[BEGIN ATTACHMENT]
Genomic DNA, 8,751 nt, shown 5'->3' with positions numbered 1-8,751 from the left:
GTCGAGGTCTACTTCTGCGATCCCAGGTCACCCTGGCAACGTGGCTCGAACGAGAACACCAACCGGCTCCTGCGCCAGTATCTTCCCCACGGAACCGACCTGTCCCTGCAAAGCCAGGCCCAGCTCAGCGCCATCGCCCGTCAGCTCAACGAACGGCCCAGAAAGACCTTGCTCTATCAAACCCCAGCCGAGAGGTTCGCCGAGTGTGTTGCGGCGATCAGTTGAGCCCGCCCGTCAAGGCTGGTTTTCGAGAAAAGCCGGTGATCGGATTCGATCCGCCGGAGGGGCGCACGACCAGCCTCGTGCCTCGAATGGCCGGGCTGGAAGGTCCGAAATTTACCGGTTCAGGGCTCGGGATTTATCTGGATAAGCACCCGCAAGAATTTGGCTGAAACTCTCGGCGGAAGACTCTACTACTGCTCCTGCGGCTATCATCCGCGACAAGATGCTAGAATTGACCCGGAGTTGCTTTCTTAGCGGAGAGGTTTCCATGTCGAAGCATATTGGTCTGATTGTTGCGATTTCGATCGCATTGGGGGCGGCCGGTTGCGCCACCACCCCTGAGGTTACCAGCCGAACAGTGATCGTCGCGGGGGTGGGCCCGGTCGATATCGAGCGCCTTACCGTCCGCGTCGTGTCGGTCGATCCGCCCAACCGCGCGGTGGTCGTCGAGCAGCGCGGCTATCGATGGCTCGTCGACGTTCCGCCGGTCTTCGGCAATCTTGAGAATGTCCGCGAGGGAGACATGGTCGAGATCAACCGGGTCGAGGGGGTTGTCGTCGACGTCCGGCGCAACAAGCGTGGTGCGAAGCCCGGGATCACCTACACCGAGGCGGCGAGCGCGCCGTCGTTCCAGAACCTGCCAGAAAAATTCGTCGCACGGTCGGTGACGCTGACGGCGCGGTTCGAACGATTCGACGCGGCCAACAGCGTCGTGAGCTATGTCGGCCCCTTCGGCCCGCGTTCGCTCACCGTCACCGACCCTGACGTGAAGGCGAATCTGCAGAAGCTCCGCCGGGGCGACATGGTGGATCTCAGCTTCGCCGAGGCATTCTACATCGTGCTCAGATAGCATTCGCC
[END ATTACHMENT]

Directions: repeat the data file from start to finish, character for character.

Genomic DNA, 8,751 nt, shown 5'->3' with positions numbered 1-8,751 from the left:
GTCGAGGTCTACTTCTGCGATCCCAGGTCACCCTGGCAACGTGGCTCGAACGAGAACACCAACCGGCTCCTGCGCCAGTATCTTCCCCACGGAACCGACCTGTCCCTGCAAAGCCAGGCCCAGCTCAGCGCCATCGCCCGTCAGCTCAACGAACGGCCCAGAAAGACCTTGCTCTATCAAACCCCAGCCGAGAGGTTCGCCGAGTGTGTTGCGGCGATCAGTTGAGCCCGCCCGTCAAGGCTGGTTTTCGAGAAAAGCCGGTGATCGGATTCGATCCGCCGGAGGGGCGCACGACCAGCCTCGTGCCTCGAATGGCCGGGCTGGAAGGTCCGAAATTTACCGGTTCAGGGCTCGGGATTTATCTGGATAAGCACCCGCAAGAATTTGGCTGAAACTCTCGGCGGAAGACTCTACTACTGCTCCTGCGGCTATCATCCGCGACAAGATGCTAGAATTGACCCGGAGTTGCTTTCTTAGCGGAGAGGTTTCCATGTCGAAGCATATTGGTCTGATTGTTGCGATTTCGATCGCATTGGGGGCGGCCGGTTGCGCCACCACCCCTGAGGTTACCAGCCGAACAGTGATCGTCGCGGGGGTGGGCCCGGTCGATATCGAGCGCCTTACCGTCCGCGTCGTGTCGGTCGATCCGCCCAACCGCGCGGTGGTCGTCGAGCAGCGCGGCTATCGATGGCTCGTCGACGTTCCGCCGGTCTTCGGCAATCTTGAGAATGTCCGCGAGGGAGACATGGTCGAGATCAACCGGGTCGAGGGGGTTGTCGTCGACGTCCGGCGCAACAAGCGTGGTGCGAAGCCCGGGATCACCTACACCGAGGCGGCGAGCGCGCCGTCGTTCCAGAACCTGCCAGAAAAATTCGTCGCACGGTCGGTGACGCTGACGGCGCGGTTCGAACGATTCGACGCGGCCAACAGCGTCGTGAGCTATGTCGGCCCCTTCGGCCCGCGTTCGCTCACCGTCACCGACCCTGACGTGAAGGCGAATCTGCAGAAGCTCCGCCGGGGCGACATGGTGGATCTCAGCTTCGCCGAGGCATTCTACATCGTGCTCAGATAGCATTCGCC